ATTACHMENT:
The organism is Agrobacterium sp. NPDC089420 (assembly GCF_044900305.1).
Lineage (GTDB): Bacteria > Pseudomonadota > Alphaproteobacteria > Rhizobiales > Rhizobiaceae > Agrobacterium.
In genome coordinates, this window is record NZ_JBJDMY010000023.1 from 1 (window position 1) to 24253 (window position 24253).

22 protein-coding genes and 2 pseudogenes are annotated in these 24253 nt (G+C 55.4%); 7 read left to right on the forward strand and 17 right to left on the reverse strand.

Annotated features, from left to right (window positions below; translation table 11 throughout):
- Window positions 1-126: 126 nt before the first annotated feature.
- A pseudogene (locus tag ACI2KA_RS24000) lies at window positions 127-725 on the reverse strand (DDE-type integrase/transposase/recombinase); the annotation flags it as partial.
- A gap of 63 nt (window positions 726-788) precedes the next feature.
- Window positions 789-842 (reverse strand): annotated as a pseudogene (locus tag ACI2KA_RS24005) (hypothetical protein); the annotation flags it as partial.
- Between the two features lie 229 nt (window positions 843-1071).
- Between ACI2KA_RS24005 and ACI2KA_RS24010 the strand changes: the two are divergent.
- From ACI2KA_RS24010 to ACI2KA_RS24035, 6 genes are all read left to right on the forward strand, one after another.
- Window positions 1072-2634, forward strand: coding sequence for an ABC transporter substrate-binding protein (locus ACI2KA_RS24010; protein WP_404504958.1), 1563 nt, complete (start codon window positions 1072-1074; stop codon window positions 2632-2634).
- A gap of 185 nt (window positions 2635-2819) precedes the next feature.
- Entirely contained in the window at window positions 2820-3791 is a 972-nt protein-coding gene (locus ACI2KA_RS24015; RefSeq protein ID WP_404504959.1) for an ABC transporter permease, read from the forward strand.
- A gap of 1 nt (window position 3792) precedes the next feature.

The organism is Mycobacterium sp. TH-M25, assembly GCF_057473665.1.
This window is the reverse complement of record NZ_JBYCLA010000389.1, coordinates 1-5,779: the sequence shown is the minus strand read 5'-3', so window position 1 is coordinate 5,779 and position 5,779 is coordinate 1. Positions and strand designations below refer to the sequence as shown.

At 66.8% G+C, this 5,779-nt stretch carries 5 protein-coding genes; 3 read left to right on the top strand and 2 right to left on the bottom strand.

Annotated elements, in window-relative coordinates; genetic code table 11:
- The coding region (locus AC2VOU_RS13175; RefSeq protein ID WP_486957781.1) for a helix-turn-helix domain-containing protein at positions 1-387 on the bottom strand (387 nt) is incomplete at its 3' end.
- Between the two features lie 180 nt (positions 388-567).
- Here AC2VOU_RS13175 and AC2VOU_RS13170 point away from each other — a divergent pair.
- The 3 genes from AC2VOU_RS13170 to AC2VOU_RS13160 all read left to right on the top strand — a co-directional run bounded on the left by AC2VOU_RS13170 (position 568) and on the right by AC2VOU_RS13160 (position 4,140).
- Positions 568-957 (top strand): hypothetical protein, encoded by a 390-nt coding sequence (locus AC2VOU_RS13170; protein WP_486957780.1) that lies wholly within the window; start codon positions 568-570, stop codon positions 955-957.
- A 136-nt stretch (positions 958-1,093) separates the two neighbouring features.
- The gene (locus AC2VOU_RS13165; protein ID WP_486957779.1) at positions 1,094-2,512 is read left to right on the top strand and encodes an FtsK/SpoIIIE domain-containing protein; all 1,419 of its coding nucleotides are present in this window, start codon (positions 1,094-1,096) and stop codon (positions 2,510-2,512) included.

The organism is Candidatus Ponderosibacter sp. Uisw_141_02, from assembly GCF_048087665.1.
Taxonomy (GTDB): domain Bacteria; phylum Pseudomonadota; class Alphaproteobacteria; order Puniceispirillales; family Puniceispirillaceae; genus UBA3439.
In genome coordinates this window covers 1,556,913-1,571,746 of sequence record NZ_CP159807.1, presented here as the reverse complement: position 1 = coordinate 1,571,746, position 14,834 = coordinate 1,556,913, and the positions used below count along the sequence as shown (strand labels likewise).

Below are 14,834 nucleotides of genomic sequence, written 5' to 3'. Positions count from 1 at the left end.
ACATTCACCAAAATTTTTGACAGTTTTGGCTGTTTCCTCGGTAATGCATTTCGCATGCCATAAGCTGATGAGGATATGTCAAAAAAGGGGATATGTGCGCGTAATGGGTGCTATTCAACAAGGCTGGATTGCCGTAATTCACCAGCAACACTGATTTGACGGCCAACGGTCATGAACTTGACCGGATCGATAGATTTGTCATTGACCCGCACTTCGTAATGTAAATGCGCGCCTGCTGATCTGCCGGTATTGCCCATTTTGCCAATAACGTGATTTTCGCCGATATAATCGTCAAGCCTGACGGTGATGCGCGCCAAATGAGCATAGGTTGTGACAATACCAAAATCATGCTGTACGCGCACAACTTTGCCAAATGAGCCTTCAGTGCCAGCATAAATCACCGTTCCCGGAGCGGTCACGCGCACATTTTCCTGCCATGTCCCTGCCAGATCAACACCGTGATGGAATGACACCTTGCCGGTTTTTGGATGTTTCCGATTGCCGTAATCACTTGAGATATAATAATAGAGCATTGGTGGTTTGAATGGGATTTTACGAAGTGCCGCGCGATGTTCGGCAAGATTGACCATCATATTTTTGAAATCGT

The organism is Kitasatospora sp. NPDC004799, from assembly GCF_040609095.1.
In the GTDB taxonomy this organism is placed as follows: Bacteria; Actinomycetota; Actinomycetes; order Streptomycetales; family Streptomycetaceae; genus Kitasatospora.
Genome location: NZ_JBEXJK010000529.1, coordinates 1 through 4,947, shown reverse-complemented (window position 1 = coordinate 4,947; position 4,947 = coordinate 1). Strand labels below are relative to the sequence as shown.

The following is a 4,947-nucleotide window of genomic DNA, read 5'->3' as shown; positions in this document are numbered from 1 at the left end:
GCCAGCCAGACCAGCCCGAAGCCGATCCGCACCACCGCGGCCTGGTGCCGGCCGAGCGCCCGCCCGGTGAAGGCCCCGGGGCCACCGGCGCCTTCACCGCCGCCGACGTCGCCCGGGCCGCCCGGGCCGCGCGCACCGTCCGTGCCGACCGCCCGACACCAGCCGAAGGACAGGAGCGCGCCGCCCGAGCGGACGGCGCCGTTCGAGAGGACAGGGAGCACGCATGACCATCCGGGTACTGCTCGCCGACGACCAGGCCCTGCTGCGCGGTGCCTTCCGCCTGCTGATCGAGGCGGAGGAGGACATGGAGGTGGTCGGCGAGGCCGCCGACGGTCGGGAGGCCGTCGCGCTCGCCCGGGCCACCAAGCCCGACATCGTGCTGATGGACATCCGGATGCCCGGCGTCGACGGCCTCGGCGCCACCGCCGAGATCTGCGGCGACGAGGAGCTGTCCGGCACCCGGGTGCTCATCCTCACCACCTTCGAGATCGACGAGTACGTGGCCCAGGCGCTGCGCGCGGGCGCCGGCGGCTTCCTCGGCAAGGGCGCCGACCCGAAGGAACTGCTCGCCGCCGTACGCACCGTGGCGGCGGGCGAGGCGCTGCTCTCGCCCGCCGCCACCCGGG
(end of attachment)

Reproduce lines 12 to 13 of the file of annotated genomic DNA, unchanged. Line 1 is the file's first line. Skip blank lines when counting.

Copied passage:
- From ACI2KA_RS24010 to ACI2KA_RS24035, 6 genes are all read left to right on the forward strand, one after another.
- Window positions 1072-2634, forward strand: coding sequence for an ABC transporter substrate-binding protein (locus ACI2KA_RS24010; protein WP_404504958.1), 1563 nt, complete (start codon window positions 1072-1074; stop codon window positions 2632-2634).